It is noteworthy that shortly before Ri visited Russian, he led North Korea’s delegation to attend the General Assembly of the United Nations (UNGA) in New York. It was the first time since 1999 that a North Korean foreign minister attended the annual forum, a 15-year hiatus. At the UNGA Ri met with UN Secretary-General Ban Ki-moon, President of the General Assembly Sam Kutesa, and the presidents of South Africa, Mongolia, and Indonesia. He also held talks with the foreign ministers of Qatar, Egypt, and Spain, and even tried to make contact with American officials in the hope that he may attend a meeting presided over by US Secretary of State John Kerry. The US delegation, however, rejected Ri’s overture. In the meantime, Kang Sok-ju, international affairs secretary of the WPK Central Committee, began a tour to Germany, Belgium, Switzerland, and Italy, which would be closely followed by Ri’s visit to Switzerland. These diplomatic gestures have attracted intense international attention.  
 
Moreover, as Japan eased sanctions on North Korea, the Japanese and North Korean governments had held director-general-level talks in Shenyang, China on September 29th. The diplomatic negotiation was attended by Junichi Ihara, director-general of the Japanese Ministry of Foreign Affairs’ Asian and Oceanian Affairs Bureau, and Song Il-ho, North Korea’s ambassador for normalization of ties with Japan. On the agenda was the abduction of Japanese nationals by North Korean agents, but it was reported that the representatives also reached an agreement on the implementation of a series of plans to improve bilateral relations.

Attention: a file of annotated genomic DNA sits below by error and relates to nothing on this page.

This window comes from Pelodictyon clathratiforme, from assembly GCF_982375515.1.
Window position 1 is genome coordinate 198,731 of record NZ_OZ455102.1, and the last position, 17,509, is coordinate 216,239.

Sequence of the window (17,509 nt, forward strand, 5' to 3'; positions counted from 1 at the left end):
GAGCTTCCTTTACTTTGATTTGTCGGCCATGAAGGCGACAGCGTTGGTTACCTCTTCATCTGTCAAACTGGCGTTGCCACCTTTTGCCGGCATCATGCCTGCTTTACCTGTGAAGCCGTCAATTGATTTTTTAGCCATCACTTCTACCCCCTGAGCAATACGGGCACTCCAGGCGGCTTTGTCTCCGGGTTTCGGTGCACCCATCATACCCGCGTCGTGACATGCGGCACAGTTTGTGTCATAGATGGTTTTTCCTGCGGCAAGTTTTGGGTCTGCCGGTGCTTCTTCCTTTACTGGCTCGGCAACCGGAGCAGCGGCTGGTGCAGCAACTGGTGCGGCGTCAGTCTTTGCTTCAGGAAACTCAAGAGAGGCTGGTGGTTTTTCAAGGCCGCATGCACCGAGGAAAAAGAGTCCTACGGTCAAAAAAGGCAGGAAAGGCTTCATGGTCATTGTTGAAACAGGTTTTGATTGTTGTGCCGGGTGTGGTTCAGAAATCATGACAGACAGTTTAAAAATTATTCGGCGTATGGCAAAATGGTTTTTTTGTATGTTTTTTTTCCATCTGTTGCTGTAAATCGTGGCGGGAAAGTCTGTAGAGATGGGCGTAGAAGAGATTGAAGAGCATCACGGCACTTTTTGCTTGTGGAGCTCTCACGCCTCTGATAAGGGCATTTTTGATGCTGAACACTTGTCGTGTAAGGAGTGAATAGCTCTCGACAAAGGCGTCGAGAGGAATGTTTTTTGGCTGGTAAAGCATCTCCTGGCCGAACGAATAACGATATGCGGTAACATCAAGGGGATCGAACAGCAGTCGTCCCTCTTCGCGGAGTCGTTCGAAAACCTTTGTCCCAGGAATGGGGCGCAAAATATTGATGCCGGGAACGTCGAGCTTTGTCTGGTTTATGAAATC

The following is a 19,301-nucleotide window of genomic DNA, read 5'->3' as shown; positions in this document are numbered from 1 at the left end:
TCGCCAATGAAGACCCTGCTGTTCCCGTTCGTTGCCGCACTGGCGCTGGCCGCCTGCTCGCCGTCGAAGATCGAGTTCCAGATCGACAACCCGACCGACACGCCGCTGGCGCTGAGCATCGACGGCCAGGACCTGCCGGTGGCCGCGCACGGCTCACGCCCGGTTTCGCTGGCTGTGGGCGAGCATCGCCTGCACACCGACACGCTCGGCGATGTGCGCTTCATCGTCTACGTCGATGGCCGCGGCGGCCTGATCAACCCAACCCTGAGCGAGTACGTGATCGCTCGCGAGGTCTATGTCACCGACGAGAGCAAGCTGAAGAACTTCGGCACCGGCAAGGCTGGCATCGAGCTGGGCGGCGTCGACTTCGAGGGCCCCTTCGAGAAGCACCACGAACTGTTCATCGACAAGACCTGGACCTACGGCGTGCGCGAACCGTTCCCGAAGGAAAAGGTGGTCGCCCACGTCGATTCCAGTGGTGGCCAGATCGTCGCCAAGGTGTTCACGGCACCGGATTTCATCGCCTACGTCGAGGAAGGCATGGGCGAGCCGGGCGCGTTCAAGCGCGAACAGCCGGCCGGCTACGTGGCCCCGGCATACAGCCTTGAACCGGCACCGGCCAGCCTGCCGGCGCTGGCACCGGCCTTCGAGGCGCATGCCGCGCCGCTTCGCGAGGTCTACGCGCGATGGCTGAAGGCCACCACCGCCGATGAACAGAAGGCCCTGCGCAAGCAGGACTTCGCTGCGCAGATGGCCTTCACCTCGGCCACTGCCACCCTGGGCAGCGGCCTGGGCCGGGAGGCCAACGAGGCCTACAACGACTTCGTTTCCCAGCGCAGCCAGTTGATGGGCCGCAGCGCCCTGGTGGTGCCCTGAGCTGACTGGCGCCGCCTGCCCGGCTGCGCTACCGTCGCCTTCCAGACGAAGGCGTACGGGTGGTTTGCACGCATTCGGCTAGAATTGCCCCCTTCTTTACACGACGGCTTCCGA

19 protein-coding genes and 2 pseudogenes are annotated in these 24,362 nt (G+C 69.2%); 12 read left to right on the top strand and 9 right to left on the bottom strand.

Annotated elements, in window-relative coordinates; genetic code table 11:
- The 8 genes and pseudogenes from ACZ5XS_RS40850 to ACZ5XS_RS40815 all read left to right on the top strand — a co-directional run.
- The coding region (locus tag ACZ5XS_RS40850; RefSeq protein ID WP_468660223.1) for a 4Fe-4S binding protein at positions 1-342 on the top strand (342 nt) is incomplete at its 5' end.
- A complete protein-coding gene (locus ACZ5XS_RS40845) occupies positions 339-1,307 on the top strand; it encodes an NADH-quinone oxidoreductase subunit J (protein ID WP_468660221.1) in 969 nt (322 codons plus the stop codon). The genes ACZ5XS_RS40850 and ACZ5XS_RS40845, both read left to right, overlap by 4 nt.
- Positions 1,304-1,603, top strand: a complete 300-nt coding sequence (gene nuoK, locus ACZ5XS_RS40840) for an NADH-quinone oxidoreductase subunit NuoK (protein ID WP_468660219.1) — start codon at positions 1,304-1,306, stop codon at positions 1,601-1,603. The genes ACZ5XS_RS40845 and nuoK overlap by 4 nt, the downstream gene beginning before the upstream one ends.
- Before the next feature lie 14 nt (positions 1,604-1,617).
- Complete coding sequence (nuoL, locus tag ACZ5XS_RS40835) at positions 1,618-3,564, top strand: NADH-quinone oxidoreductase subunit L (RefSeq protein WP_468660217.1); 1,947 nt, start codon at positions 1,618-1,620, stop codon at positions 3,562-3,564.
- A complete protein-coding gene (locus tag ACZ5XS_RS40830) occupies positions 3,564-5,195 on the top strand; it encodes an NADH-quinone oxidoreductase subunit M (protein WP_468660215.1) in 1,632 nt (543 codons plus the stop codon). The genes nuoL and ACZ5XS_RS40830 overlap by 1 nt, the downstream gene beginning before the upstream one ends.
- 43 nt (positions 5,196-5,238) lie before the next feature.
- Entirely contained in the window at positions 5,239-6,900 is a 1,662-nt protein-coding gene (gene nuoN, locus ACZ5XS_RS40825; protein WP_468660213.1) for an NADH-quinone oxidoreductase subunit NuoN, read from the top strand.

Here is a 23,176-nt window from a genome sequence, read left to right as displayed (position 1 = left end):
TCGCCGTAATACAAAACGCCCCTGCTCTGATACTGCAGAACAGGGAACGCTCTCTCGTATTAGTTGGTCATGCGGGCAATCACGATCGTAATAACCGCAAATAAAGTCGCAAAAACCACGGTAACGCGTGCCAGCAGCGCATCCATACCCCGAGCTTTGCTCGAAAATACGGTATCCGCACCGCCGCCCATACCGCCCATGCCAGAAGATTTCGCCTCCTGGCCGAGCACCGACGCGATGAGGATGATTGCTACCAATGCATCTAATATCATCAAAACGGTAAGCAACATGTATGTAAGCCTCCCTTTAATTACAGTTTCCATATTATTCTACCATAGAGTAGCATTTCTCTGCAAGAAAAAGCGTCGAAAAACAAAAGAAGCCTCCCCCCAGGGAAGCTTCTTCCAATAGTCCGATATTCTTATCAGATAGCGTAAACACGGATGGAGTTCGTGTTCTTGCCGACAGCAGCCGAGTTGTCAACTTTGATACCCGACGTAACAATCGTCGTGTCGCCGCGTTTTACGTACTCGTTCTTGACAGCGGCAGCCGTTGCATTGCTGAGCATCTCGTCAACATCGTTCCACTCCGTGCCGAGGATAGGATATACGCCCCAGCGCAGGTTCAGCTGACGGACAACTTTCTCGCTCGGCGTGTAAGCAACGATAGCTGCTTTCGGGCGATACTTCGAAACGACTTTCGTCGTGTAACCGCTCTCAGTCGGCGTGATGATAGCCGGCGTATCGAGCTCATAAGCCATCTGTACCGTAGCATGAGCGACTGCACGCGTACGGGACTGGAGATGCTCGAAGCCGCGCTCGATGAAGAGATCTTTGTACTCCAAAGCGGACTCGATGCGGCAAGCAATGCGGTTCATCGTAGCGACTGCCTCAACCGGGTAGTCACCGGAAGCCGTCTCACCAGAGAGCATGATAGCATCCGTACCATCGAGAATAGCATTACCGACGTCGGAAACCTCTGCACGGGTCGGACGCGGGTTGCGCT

What’s more surprising is that Hwang Pyong-so, vice chairman of North Korea’s National Defense Commission, Choe Ryong Hae, WPK secretary, and Kim Yang Gon, director of the WPK United Front Department, chartered a plane for a whirlwind one-day visit to South Korea on October 4. They held a luncheon meeting with South Korean Prime Minister Chung Hong-won and other officials. The delegates agreed to resume senior-level talks in late October or early November, a sign that there may be a thaw in inter-Korean relations. Hwang assumed the directorship of the General Political Bureau of the Korean People's Army in May, which put him in charge of North Korea’s 1.2 million-strong military. Hwang, who was just elected as vice chairman of North Korea’s National Defense Commission by the country’s Supreme People’s Assembly on September 25th, is currently North Korea’s No. 2 after Kim Jong-un. Sending such a high-level delegation to visit the South has been interpreted as North Korea’s intention to improve bilateral relations.
 
The unusual frequency of North Korea’s diplomatic activities shows that the country is about to change its foreign policy tack. Whether the cause was Kim’s shifting attitude or some seismic change in North Korea’s political situation is uncertain. Mired in the quagmires of the Middle East and Eastern Europe, the U.S. has hoped that China and South Korea will take over the handling of North Korea’s nuclear threat. Indeed China has taken some preliminary steps to help stabilize the situation on the Korea peninsula over the past one year. Now that inter-Korean relations have seen some progress, one could surmise that tensions on the Korean peninsula will continue to abate and that the six-party talks would restart before long. 
About usTeamNewsCommentMediaBooksNewsletterEpaperLinkRegistration